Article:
• After you have documented several incidents, without things improving, speak to your manager and see what relief you can get at that level.
  • Continue to document, including action or lack thereof of management

IF this continues.

  • escalate to HR, present your documentation.
  • Continue to document.

If the situation is not corrected beyond minimal compliance or if any retaliation occurs, MOVE ON

If you chose to move on

  • Continue to document everything
  • Update your resume
  • collect contacts from people.
  • Identify people you could uses as references.
  • Limit contact with people with whom you do not get along.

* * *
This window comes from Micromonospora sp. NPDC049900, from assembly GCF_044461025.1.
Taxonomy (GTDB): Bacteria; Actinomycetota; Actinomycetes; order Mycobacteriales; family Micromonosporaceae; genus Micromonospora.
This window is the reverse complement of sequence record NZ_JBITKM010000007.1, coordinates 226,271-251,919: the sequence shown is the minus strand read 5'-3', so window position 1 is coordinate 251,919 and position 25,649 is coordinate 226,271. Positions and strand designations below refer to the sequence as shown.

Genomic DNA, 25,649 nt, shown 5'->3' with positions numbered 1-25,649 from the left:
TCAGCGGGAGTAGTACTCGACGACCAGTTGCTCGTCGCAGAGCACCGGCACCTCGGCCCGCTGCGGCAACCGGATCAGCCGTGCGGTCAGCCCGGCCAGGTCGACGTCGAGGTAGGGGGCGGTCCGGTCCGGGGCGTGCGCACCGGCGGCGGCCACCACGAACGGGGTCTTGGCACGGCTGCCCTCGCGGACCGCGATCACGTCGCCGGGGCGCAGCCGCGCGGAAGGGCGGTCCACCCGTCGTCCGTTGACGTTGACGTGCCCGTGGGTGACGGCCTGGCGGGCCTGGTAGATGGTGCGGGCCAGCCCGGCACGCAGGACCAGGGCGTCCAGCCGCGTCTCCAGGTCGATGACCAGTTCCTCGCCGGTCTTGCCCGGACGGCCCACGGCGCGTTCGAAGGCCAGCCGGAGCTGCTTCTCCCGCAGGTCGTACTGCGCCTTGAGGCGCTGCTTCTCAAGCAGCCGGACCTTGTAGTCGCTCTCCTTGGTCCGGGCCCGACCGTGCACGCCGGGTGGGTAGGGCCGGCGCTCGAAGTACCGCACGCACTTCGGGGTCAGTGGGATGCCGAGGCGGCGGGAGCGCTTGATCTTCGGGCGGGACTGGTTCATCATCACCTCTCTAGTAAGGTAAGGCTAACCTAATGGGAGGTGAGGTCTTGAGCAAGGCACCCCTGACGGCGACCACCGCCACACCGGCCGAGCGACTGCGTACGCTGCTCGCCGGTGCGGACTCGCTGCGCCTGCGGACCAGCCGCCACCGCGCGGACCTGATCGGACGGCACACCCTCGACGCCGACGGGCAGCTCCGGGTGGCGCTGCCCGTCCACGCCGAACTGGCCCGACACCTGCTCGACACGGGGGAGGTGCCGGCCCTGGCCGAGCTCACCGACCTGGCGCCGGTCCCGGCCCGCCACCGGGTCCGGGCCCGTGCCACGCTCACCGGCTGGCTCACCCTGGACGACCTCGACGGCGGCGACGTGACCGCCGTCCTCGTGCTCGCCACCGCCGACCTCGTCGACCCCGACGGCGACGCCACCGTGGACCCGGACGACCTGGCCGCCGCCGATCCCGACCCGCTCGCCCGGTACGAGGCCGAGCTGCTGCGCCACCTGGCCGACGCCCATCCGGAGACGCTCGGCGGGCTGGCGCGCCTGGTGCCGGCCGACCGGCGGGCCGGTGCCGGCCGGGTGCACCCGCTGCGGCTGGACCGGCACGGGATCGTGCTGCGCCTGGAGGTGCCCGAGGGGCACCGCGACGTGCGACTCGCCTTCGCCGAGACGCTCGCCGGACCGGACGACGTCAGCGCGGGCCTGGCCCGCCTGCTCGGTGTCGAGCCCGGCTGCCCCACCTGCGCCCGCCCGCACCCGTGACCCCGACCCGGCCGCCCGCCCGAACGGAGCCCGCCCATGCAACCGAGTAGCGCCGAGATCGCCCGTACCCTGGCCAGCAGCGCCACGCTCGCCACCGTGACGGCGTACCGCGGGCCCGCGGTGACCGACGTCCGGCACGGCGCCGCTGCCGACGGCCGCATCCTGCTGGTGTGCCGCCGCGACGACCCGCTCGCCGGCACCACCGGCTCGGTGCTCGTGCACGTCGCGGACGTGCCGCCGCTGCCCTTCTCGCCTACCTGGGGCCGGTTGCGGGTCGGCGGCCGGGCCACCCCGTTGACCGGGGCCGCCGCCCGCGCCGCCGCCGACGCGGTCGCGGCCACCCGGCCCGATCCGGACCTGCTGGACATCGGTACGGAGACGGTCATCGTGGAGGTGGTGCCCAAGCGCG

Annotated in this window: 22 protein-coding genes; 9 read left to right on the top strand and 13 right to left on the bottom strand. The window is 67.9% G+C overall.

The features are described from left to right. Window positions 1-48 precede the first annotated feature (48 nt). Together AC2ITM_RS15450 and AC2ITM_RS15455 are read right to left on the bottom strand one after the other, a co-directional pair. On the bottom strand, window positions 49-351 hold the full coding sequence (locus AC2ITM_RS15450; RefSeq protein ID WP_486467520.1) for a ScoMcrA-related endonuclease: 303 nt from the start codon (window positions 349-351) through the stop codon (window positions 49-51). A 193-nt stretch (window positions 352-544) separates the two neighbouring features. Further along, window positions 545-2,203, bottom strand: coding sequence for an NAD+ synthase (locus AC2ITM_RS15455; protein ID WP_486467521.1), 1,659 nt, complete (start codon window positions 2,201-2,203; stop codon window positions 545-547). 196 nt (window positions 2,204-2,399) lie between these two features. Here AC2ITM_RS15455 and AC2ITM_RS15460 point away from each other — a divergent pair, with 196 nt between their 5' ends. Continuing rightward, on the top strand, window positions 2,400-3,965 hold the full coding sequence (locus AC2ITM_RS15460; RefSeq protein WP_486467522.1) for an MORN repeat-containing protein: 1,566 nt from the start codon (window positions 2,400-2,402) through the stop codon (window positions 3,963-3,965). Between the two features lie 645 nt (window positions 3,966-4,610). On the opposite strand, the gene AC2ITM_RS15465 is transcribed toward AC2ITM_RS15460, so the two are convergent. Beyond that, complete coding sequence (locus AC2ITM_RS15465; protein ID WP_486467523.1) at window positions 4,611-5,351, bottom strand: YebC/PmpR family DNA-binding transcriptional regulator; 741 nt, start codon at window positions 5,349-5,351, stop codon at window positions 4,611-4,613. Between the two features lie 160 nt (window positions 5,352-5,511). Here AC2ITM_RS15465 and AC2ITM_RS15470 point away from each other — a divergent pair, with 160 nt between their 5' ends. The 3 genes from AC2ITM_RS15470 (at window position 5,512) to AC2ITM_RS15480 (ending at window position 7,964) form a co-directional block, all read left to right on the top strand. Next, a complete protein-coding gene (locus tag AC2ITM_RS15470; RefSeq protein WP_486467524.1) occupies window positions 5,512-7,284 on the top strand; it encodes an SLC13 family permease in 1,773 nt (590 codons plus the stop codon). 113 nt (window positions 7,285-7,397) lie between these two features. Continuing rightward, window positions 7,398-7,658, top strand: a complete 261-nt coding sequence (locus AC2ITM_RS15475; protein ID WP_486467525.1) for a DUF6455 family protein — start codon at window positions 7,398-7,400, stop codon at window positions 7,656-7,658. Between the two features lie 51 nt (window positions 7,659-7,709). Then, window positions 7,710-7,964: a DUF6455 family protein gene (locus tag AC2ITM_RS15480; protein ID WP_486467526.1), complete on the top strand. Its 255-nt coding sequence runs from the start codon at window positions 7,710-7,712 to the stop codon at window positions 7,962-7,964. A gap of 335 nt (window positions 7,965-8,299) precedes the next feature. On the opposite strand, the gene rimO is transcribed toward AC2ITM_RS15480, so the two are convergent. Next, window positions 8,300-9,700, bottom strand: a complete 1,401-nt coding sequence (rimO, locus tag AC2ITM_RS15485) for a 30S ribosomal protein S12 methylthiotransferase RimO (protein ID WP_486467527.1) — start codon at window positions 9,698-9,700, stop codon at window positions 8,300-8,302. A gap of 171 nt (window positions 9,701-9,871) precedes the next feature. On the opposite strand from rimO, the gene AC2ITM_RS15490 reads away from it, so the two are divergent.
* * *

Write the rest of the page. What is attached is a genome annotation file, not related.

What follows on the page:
• Keep all of your documentation in case you need it as leverage in the future.
  • Apply for jobs and bide your time.
  • When you leave, do so on a high note, thanking everyone and saying how much you enjoyed working with them.

Now, a bit more on motives.

I've been discriminated against for my disabilities and one thing I've learned is that if people are bigots who don't want to learn, you can never teach them and trying to force compliance only forces the bad behavior underground and makes it harder to prove.

Some may say that it's your duty to fight against bigotry and various phobias and "isms", but unless you have years to spend in court, and are independently wealthy, the best moves involve protecting yourself, limiting damage, and doing what is best for you.

Also, don't trust coworkers who "got your back", they don't. If they were brave they'd confront the people directly, and not tell you things on the sly that may or may not be true.